The most significant political controversy that has consumed Southwest Alabama in recent days is not the abortion ban or the Alabama legislature’s failure to work toward a lottery like much of the state, but the threat of a toll on the proposed new I-10 Mobile Bayway Bridge connecting Mobile and Baldwin Counties.
According to reports, the toll could be as high as $6 each way for commuters making the trek from Mobile over the Mobile River, across the Mobile Bay and into Spanish Fort.
However, U.S. Rep. Bradley Byrne (R-Fairhope), a candidate for U.S. Senate in 2020 and an opponent of the toll, has said there are other funding alternatives to a toll to which the Alabama Department of Transportation (ALDOT) and other state officials do not appear to be receptive.
During an appearance on “Midday Mobile” on Mobile’s FM Talk 106.5, Byrne explained he and other federal officials were working on getting federal money. However, he said ALDOT did not seem to share the same enthusiasm for obtaining federal money as he and others are.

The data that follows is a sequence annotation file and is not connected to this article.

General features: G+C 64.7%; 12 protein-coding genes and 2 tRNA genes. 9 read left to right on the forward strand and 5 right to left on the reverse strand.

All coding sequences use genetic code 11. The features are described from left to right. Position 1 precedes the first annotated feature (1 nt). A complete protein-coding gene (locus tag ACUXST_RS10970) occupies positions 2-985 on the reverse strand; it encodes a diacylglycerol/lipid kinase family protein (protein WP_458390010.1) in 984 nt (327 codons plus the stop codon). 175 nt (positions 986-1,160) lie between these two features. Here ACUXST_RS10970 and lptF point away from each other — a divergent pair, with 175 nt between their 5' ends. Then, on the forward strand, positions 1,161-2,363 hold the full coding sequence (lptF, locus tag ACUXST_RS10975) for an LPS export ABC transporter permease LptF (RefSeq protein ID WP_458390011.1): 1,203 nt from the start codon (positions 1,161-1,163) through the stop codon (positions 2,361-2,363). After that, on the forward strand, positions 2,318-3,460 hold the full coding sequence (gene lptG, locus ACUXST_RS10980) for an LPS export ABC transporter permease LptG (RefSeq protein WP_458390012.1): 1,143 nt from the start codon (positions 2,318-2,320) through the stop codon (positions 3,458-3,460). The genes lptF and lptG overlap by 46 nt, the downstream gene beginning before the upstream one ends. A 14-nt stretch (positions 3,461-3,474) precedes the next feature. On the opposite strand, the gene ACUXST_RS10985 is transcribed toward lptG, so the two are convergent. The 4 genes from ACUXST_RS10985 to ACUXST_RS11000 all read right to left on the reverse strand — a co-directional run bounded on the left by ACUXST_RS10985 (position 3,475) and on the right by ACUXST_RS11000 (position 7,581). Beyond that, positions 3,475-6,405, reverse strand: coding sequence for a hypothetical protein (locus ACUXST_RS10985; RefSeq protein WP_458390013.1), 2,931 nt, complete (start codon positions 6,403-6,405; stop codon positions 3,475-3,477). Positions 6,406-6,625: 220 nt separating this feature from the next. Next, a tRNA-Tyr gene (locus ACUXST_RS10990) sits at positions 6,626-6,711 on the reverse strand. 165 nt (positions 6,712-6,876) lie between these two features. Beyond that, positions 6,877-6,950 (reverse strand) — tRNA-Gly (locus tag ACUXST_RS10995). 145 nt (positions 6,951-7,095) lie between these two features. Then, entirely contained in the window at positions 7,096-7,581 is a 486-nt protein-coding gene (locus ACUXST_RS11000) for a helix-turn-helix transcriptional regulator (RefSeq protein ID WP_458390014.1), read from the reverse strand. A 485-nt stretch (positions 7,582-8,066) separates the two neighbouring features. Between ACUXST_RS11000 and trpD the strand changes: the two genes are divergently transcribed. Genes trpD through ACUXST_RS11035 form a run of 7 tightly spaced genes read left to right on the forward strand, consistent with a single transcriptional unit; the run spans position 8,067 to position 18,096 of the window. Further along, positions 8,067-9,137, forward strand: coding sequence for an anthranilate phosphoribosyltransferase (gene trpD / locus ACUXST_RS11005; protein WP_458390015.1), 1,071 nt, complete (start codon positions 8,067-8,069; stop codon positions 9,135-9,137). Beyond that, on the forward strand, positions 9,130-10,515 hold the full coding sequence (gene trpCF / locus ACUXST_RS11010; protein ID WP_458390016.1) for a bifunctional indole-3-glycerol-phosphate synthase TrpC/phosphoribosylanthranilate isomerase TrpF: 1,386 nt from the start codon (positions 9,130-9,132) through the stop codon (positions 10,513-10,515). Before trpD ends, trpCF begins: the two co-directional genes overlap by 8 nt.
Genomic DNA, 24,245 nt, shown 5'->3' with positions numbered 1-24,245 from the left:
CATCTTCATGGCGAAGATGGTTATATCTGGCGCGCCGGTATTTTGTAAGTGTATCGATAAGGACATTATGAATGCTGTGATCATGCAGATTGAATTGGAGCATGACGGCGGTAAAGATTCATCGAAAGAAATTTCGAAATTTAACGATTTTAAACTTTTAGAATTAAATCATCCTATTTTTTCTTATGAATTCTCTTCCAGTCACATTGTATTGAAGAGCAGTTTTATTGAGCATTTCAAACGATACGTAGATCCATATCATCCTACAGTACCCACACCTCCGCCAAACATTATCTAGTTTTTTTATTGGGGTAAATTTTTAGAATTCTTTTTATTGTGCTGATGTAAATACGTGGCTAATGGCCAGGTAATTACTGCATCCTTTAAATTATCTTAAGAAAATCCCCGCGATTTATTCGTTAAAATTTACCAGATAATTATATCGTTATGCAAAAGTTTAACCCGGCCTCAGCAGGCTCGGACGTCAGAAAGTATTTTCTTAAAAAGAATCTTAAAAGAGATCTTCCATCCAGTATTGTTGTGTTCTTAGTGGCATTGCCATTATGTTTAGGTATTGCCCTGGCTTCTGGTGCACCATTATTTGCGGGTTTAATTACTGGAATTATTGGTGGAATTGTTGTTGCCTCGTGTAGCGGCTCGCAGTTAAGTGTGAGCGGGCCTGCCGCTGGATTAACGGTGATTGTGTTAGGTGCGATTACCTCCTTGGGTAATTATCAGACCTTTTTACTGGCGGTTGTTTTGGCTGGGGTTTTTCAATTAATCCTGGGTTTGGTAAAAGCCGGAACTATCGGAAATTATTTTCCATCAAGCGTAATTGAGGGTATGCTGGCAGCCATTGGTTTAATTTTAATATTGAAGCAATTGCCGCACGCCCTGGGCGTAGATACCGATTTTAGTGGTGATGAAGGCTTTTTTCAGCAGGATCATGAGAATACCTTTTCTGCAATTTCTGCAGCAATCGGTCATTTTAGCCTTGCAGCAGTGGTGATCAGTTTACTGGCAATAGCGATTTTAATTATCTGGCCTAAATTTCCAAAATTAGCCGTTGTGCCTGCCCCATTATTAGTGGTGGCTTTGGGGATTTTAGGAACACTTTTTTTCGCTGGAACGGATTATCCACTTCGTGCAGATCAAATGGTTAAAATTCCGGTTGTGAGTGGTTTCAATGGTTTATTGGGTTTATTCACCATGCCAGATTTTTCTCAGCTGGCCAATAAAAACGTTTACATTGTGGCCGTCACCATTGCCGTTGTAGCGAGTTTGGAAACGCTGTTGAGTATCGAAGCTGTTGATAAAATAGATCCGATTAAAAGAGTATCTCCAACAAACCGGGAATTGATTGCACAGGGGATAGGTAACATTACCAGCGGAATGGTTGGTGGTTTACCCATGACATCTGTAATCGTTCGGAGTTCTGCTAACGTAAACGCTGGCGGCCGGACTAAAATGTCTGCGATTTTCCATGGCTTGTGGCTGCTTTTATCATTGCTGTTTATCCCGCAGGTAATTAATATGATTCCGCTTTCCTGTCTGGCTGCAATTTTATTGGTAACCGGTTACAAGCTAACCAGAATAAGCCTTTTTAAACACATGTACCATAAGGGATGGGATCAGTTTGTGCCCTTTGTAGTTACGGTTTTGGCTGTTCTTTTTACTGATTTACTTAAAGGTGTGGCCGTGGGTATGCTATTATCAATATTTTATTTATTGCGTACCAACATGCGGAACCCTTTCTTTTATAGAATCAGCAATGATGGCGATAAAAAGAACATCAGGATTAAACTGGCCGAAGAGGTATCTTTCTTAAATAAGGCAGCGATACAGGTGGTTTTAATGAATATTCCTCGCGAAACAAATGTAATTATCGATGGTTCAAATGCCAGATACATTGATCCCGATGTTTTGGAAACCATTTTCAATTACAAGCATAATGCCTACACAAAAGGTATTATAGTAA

“Well, you know we were working with the state Department of Transportation on getting what’s called an INFRA [Infrastructure for Rebuilding America] Grant from the U.S. Department of Transportation,” Byrne said. “We’re still working on it. But the state Department of Transportation said they would be fine if they got it, but it wasn’t a high priority for them. We’re continuing to work on it. Don’t worry. We’re trying to get this grant, and hopefully, we will. But the state wants to pay for this by putting tolls on the bridge, and it’s their decision. We at the federal level can’t make them not do tolls, or not make them do financing in a particular way.”
“I’m not saying they wouldn’t take it,” he added. “I think they would. But, they told me it’s just not a priority for them — that they’re just totally focused on tolling.”
The Baldwin County Republican argued state officials seemed to be more focused on tolls and said that in his role as a federal official, there was little he could do about it.
“[T]he state has been just adamant and consistent: ‘We do not want to do that. We want to use tolls,” he said. “So, at some point when you’re a federal official and not a state official, you just got to realize, ‘Hey, I’ve sort of run out my string here. That’s all I can do.’ Now, I’m not changing my mind. I think we can do this without tolls, or certainly buy down the tolls for people from Alabama by using this GOMESA [Gulf of Mexico Energy Security Act] money.”